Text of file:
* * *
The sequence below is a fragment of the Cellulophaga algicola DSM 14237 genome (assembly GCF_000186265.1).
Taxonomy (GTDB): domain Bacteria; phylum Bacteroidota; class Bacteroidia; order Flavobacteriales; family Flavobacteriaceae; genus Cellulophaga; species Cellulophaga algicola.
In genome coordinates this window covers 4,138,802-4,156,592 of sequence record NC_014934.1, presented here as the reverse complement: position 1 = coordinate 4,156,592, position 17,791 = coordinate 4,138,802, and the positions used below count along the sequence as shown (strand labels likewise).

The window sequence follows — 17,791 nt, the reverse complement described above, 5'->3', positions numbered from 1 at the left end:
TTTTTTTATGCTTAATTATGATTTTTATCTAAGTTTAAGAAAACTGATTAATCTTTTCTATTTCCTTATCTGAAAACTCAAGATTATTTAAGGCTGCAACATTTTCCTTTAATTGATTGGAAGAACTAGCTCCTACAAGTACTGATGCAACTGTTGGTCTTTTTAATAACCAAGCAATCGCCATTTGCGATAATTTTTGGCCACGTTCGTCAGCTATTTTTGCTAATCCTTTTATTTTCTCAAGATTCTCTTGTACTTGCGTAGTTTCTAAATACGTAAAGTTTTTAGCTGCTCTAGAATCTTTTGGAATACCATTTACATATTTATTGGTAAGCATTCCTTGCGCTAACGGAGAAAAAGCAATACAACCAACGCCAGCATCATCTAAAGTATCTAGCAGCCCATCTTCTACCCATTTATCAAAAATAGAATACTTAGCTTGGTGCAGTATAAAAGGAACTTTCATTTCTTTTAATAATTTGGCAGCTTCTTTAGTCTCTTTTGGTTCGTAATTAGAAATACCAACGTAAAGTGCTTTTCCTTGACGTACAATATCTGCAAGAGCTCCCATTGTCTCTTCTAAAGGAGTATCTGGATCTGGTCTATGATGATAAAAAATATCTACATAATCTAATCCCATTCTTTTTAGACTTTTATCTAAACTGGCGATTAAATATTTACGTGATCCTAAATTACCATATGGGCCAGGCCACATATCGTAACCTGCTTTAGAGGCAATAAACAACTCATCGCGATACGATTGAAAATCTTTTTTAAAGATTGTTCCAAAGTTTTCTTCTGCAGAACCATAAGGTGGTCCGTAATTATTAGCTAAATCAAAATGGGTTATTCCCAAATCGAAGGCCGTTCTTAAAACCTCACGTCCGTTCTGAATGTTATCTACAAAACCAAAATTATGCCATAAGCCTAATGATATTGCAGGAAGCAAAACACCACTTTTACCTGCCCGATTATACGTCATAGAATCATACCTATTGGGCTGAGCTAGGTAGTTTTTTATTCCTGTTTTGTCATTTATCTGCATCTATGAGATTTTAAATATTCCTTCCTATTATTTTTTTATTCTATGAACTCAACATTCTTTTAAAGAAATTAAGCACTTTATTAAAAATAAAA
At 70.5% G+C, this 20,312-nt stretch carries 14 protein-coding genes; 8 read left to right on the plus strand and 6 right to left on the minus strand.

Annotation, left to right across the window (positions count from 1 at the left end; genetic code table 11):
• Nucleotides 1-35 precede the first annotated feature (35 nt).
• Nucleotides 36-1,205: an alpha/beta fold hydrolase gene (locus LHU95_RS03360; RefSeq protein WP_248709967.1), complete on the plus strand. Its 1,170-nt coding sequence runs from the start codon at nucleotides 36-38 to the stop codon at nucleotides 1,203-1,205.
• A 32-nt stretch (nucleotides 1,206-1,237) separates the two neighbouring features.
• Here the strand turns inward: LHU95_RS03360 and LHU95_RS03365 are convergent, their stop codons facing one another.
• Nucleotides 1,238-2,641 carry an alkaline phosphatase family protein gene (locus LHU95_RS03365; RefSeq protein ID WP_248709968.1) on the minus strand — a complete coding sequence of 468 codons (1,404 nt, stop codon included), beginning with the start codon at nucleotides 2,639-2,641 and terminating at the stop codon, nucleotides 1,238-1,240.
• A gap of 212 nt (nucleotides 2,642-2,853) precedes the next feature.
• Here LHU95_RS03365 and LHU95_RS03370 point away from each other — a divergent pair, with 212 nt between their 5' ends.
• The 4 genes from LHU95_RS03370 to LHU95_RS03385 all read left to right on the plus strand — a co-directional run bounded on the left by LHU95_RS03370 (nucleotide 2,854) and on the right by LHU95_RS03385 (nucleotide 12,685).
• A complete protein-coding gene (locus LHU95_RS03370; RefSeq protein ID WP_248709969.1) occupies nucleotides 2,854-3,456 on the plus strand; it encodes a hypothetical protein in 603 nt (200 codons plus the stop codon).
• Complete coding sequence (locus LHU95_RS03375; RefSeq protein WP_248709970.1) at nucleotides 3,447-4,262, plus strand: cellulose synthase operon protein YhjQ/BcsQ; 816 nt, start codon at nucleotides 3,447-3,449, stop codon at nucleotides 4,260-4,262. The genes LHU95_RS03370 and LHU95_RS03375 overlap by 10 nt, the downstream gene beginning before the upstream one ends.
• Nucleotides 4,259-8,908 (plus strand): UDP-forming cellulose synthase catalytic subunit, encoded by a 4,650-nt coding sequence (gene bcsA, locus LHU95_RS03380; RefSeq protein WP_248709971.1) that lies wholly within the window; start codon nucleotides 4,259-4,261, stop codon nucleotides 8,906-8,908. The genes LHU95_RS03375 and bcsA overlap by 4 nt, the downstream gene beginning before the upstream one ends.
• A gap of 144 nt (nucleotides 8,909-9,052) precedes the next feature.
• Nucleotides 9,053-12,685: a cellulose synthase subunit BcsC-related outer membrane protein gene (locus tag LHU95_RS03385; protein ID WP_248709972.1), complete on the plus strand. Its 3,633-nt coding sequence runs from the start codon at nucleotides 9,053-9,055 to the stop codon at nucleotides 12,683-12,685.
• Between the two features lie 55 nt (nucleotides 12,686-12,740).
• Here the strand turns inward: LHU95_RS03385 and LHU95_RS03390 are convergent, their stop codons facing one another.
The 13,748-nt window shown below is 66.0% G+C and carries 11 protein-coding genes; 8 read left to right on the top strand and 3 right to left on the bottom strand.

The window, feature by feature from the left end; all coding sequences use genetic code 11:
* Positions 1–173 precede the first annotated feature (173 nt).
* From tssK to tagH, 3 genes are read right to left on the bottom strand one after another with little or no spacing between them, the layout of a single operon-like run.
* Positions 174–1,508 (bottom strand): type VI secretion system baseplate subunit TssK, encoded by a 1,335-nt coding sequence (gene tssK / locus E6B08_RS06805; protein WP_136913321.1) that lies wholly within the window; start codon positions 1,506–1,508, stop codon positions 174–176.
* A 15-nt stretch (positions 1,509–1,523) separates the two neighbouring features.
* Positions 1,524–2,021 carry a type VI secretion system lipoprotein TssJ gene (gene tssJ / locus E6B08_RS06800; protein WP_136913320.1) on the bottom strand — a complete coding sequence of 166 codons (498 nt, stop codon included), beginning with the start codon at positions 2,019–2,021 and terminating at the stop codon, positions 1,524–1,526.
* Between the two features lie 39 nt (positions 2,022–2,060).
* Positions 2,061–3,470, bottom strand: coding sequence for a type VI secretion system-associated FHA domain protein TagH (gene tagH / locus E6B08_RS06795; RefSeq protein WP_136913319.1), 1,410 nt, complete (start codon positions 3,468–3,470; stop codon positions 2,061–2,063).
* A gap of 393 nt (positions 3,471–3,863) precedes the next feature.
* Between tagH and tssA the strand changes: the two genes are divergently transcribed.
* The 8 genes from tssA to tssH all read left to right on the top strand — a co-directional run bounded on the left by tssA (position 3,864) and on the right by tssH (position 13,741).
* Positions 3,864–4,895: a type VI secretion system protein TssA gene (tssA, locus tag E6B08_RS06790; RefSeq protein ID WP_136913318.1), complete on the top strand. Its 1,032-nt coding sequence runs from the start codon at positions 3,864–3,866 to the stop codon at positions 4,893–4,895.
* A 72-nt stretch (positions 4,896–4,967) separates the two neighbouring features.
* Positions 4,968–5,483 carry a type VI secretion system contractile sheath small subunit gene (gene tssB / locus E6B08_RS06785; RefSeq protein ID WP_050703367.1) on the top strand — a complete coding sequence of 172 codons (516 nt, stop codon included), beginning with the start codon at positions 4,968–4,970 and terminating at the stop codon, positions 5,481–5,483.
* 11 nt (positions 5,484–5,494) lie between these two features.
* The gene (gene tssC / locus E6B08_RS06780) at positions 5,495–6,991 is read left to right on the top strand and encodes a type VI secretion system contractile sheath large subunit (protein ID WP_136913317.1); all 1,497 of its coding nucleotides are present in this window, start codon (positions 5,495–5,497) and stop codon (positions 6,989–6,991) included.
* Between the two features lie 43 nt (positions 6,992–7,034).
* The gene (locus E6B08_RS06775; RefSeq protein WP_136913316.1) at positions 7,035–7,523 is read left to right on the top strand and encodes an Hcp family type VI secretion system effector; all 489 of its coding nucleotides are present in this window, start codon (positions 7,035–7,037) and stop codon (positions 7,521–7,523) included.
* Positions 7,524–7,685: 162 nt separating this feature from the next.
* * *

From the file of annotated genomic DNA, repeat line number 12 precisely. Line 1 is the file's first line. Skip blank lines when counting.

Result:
• Nucleotides 1,238-2,641 carry an alkaline phosphatase family protein gene (locus LHU95_RS03365; RefSeq protein ID WP_248709968.1) on the minus strand — a complete coding sequence of 468 codons (1,404 nt, stop codon included), beginning with the start codon at nucleotides 2,639-2,641 and terminating at the stop codon, nucleotides 1,238-1,240.